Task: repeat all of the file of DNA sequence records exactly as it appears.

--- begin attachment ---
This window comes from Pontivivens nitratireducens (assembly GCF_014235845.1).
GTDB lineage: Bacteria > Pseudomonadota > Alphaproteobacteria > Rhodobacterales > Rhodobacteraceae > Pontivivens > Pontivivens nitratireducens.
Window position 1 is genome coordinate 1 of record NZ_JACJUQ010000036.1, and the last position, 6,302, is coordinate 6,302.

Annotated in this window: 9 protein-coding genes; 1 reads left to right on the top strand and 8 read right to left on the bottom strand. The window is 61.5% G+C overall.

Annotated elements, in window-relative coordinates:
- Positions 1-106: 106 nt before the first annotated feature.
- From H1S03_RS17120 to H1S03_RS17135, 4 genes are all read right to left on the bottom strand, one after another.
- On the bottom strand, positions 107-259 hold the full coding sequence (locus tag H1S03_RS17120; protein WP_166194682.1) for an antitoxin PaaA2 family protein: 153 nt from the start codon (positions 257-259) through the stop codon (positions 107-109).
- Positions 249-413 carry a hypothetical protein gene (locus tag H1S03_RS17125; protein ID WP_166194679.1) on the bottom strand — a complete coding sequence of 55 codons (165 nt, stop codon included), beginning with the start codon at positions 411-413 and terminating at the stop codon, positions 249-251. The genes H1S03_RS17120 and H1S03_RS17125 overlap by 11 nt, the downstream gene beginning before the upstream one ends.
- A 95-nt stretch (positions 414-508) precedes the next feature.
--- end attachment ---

This window comes from Pontivivens nitratireducens (assembly GCF_014235845.1).
GTDB lineage: Bacteria > Pseudomonadota > Alphaproteobacteria > Rhodobacterales > Rhodobacteraceae > Pontivivens > Pontivivens nitratireducens.
Window position 1 is genome coordinate 1 of record NZ_JACJUQ010000036.1, and the last position, 6,302, is coordinate 6,302.

Annotated in this window: 9 protein-coding genes; 1 reads left to right on the top strand and 8 read right to left on the bottom strand. The window is 61.5% G+C overall.

Annotated elements, in window-relative coordinates:
- Positions 1-106: 106 nt before the first annotated feature.
- From H1S03_RS17120 to H1S03_RS17135, 4 genes are all read right to left on the bottom strand, one after another.
- On the bottom strand, positions 107-259 hold the full coding sequence (locus tag H1S03_RS17120; protein WP_166194682.1) for an antitoxin PaaA2 family protein: 153 nt from the start codon (positions 257-259) through the stop codon (positions 107-109).
- Positions 249-413 carry a hypothetical protein gene (locus tag H1S03_RS17125; protein ID WP_166194679.1) on the bottom strand — a complete coding sequence of 55 codons (165 nt, stop codon included), beginning with the start codon at positions 411-413 and terminating at the stop codon, positions 249-251. The genes H1S03_RS17120 and H1S03_RS17125 overlap by 11 nt, the downstream gene beginning before the upstream one ends.
- A 95-nt stretch (positions 414-508) precedes the next feature.